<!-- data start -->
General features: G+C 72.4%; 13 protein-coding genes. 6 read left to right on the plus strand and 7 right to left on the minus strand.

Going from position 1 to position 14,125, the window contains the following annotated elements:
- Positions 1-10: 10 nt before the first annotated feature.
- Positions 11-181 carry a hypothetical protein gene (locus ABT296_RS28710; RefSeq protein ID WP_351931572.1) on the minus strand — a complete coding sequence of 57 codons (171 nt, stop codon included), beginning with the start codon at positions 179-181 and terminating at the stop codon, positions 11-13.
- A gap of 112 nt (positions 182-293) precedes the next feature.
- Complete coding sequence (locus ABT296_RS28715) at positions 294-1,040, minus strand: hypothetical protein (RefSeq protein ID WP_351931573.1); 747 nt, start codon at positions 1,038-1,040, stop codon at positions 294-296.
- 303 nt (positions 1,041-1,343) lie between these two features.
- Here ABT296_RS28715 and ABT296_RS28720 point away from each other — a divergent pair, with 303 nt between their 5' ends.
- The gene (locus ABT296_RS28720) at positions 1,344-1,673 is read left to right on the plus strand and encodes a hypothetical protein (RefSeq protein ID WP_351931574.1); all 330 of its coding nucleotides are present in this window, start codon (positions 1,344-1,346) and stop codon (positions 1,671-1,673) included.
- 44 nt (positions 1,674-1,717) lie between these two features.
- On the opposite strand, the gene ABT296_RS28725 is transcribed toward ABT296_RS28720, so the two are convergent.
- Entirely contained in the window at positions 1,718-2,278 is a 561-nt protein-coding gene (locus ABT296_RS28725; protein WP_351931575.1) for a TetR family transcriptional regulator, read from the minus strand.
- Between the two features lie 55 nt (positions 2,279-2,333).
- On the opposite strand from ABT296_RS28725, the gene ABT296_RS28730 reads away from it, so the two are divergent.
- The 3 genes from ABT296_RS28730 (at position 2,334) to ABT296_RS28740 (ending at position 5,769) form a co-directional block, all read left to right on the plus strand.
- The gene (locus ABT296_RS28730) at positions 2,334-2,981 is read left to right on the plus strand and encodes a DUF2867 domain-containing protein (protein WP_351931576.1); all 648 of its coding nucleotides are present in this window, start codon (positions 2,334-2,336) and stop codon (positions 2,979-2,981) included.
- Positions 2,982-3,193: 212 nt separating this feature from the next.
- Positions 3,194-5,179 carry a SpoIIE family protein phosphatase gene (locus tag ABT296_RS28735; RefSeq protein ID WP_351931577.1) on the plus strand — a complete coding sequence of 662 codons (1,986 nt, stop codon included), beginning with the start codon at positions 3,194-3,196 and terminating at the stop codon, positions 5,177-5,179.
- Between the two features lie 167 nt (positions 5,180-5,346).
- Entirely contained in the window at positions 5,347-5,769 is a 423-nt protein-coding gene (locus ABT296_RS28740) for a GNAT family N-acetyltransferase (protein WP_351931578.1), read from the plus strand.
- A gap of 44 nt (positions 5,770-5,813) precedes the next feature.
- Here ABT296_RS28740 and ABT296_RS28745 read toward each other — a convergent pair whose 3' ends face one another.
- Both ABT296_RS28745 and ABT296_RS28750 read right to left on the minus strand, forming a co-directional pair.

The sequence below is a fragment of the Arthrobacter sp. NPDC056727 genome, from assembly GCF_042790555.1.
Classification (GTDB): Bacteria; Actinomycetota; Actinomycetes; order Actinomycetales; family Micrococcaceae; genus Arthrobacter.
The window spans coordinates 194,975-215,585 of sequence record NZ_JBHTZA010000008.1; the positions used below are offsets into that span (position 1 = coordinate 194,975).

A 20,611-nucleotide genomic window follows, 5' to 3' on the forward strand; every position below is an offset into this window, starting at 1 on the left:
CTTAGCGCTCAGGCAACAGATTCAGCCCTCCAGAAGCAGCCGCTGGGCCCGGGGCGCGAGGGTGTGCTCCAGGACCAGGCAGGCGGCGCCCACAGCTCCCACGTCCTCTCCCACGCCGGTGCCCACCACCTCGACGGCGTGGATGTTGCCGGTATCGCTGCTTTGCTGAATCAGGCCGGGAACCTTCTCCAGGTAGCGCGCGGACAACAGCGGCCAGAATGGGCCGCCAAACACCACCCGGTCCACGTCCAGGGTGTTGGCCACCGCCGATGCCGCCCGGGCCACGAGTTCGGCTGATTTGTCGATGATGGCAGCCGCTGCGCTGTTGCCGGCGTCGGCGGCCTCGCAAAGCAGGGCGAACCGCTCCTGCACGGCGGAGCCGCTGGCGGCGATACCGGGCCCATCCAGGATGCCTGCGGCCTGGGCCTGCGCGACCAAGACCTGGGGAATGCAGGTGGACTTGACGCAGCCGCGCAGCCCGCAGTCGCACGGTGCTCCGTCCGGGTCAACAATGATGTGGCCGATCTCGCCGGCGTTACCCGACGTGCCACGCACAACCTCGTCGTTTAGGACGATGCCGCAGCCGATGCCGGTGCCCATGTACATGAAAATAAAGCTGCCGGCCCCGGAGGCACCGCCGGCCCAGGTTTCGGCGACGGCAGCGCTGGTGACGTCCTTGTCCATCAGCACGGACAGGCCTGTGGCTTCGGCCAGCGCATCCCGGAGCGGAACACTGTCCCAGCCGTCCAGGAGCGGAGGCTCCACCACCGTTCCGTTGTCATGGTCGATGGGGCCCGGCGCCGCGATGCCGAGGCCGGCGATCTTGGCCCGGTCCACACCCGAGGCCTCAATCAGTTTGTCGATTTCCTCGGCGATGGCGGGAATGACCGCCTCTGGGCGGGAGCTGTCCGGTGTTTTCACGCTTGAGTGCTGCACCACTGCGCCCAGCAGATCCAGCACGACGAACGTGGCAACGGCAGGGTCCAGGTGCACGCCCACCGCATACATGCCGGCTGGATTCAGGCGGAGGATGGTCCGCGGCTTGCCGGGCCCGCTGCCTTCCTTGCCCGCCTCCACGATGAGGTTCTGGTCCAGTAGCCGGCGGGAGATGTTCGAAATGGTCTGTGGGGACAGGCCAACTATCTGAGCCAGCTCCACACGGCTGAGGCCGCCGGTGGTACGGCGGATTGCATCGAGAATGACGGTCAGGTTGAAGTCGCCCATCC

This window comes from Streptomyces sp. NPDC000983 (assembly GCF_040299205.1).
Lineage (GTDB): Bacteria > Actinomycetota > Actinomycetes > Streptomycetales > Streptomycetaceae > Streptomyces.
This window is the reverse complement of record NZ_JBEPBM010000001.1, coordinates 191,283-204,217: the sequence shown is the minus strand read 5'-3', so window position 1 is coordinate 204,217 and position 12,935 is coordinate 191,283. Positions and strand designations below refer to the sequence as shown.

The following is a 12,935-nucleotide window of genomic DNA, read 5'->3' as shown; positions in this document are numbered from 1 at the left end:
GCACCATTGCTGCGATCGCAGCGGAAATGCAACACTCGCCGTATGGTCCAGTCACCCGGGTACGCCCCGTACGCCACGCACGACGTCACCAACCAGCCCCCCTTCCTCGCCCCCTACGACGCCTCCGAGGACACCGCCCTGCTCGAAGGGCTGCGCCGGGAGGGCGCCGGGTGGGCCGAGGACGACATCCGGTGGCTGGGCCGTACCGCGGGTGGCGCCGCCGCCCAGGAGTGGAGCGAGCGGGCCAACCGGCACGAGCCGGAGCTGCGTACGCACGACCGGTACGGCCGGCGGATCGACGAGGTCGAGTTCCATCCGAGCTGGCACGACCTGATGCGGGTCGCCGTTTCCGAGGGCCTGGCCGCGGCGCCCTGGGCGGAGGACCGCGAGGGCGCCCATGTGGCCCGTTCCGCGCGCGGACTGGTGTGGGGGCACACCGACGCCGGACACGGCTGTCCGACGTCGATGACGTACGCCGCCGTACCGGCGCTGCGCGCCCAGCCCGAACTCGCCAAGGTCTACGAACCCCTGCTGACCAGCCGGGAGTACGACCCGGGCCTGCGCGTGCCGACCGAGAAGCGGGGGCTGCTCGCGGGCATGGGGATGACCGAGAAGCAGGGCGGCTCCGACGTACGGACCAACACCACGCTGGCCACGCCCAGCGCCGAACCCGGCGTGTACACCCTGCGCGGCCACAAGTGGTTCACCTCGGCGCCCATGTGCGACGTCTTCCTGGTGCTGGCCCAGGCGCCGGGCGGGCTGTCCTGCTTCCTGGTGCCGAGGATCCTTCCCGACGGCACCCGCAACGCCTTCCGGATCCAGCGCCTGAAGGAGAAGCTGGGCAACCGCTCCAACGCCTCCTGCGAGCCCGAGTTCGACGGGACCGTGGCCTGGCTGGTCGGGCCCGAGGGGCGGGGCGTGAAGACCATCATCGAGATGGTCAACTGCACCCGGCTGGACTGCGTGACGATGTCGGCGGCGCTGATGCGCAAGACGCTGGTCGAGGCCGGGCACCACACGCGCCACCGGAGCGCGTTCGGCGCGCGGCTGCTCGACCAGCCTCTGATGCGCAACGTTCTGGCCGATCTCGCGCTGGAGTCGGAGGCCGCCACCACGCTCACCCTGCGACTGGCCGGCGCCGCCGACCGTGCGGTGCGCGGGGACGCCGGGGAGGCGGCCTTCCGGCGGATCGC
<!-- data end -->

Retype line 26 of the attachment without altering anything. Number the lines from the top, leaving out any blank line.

The window spans coordinates 194,975-215,585 of sequence record NZ_JBHTZA010000008.1; the positions used below are offsets into that span (position 1 = coordinate 194,975).